One of the most difficult parts about trying to get sober from an addiction to opiates is the symptoms of withdrawal. There are many reasons why people should never try to detox alone, but the primary one is that it puts this individual at a very high risk of relapse. Often, the symptoms of withdrawal are so harsh that individuals will think that it’d just be easier to stay addicted to the opiates. The first thing to understand is how withdrawal happens in both the mind and body.

Building a Psychological and Physical Dependency
Our bodies are extremely complex, and we often don’t give our bodies enough credit for how much they’re doing. So much goes on in our bodies unnoticed that it goes under the radar. One thing our body does is maintain a certain chemical balance, and that balance is thrown off when outside substances are regularly introduced into the body. As a way of regaining balance, the body reacts in different ways, which produces the symptoms of withdrawal once a dependence has been developed. The neurons in the brain have adapted to the use of opiates, and they don’t know what to do when the opiates are no longer present.

The symptoms of withdrawal manifest in a variety of different ways, and the most notable symptoms are typically the physical symptoms. What people often take for granted are the psychological symptoms of withdrawal, and one of them is the intense craving. These intense cravings occur because the brain has laid down very solid signals telling the individual to use opiates to deal with anger, sadness, boredom, excitement, anxiety and many other feelings. Because humans being are reward-based learners, the mind is trying to revert to opiates as a solution because they reward the brain with a feeling of relief.

Identifying the Symptoms of Withdrawal
Whether you were using heroin or prescription medications, the symptoms of withdrawal will be the same. The physical symptoms of withdrawal can be quite agonizing and harsh. Some of these symptoms include cold sweats, aches and pains in the muscles and joints, nausea and cramping. Some people also experience muscle spasms as well as restless legs while going through withdrawal.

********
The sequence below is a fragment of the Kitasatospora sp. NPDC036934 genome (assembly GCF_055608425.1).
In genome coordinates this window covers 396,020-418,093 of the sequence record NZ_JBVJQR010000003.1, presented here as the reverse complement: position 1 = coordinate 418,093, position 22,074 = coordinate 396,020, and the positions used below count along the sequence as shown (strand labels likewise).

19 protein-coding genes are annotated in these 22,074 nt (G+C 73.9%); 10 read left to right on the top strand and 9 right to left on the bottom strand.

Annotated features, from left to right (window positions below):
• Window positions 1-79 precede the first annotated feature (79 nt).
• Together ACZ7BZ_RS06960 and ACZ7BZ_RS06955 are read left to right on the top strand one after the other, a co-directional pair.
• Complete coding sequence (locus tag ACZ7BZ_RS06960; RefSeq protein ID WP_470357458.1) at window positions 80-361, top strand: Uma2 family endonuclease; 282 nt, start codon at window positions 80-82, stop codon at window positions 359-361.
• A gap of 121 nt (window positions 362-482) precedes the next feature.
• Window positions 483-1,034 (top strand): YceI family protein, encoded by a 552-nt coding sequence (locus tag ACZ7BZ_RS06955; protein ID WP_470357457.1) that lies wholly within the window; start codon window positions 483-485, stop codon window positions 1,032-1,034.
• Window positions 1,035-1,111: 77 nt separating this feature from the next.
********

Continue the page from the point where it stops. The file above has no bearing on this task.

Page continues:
Aside from these physical symptoms, there are also many psychological symptoms aside from intense cravings. When an individual first quits using opioids, they can feel high levels of anxiety, which is dangerous because this also raises blood pressure to dangerous levels. This anxiety can lead to irritability, restlessness as well as insomnia. Since the brain is no longer getting dopamine in the same way, individuals may often experience some symptoms of depression.

Going Through a Detox Program
It’s always recommended that those suffering from addiction should go through a high-quality detoxification program to help manage the symptoms of withdrawal during this process. The reason people should always be medically supervised is because the symptoms of withdrawal can be potentially fatal if not monitored correctly. The other benefit to going to a quality detox is that those being treated can have the option of using medications like Suboxone, which helps make the neurons in your brain believe it is still using as it is being weaned off and detoxified. This helps to greatly reduce the symptoms of withdrawal. Some facilities will also give non-medicated options to help manage the physical and mental symptoms of withdrawal. The best part about using holistic methods is that they can also help in your long-term sobriety.